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FDA Approves Kcentra (Prothrombin Complex Concentrate) for Urgent Reversal of Anticoagulation

Product can be administered more quickly than frozen plasma (Apr. 29)

The FDA has approved Kcentra (prothrombin complex concentrate, human; CSL Behring) for the urgent reversal of vitamin K antagonist (VKA) anticoagulation in adults with acute major bleeding. Plasma is the only other product approved for this use in the U.S.

Patients receiving chronic anticoagulation therapy with warfarin and other VKA anticoagulants to prevent blood clotting in conditions such as atrial fibrillation or the presence of an artificial heart valve sometimes develop acute bleeding. Like plasma, Kcentra is used in conjunction with the administration of vitamin K to reverse the anticoagulation effect and stop the bleeding. Unlike plasma, Kcentra does not require blood group typing or thawing, so it can be administered more quickly than frozen plasma.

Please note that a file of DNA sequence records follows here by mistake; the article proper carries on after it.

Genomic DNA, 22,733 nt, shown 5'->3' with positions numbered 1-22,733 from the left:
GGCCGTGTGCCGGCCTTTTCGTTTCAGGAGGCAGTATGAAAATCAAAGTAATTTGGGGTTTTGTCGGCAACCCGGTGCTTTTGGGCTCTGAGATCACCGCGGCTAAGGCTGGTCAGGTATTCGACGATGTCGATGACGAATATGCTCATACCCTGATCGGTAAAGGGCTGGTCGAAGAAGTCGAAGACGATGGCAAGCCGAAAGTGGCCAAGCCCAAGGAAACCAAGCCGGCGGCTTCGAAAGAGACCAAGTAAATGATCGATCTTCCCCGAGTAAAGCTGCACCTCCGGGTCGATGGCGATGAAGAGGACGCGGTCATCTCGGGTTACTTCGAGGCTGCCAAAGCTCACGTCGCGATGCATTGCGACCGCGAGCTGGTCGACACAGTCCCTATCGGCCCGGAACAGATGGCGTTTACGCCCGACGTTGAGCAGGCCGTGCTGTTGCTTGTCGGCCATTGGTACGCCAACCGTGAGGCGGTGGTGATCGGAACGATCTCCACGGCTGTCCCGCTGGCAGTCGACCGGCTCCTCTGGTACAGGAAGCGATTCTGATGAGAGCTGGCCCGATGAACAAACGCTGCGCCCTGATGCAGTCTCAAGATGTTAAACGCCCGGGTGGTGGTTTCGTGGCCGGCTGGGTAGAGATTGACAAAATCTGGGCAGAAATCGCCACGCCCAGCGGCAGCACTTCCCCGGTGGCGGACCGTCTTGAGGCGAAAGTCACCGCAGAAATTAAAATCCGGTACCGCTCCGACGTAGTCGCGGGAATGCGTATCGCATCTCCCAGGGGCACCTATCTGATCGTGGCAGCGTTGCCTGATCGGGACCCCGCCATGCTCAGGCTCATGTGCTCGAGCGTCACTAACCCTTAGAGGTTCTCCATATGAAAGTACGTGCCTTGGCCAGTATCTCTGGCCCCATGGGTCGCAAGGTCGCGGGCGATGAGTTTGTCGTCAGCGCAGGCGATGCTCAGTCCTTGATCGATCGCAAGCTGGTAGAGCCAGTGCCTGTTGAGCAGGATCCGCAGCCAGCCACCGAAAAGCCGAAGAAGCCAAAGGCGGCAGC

The product is administered in a significantly lower volume than plasma at recommended doses, providing an alternative for patients who may not be able to tolerate the volume of plasma required to reverse VKA anticoagulation.

Kcentra is associated with the occurrence of blood clots when used as indicated and carries a boxed warning regarding the risk of blood clots. The warning also explains that patients receiving Kcentra should be monitored for signs and symptoms of thromboembolic events, as both fatal and non-fatal arterial and venous thromboembolic complications have been reported in clinical trials and in postmarketing surveillance.

Kcentra is made from the pooled plasma of healthy donors and is processed in a way to minimize the risk of transmitting viral and other diseases.

The product’s regulatory approval was based on a study of 216 patients who had been receiving VKA anticoagulation and who had acute major bleeding along with a clotting test value that indicated anticoagulant use. Kcentra was shown to be similar to plasma in terms of the ability to stop acute major bleeding in these patients.

Source: FDA; April 29, 2013.

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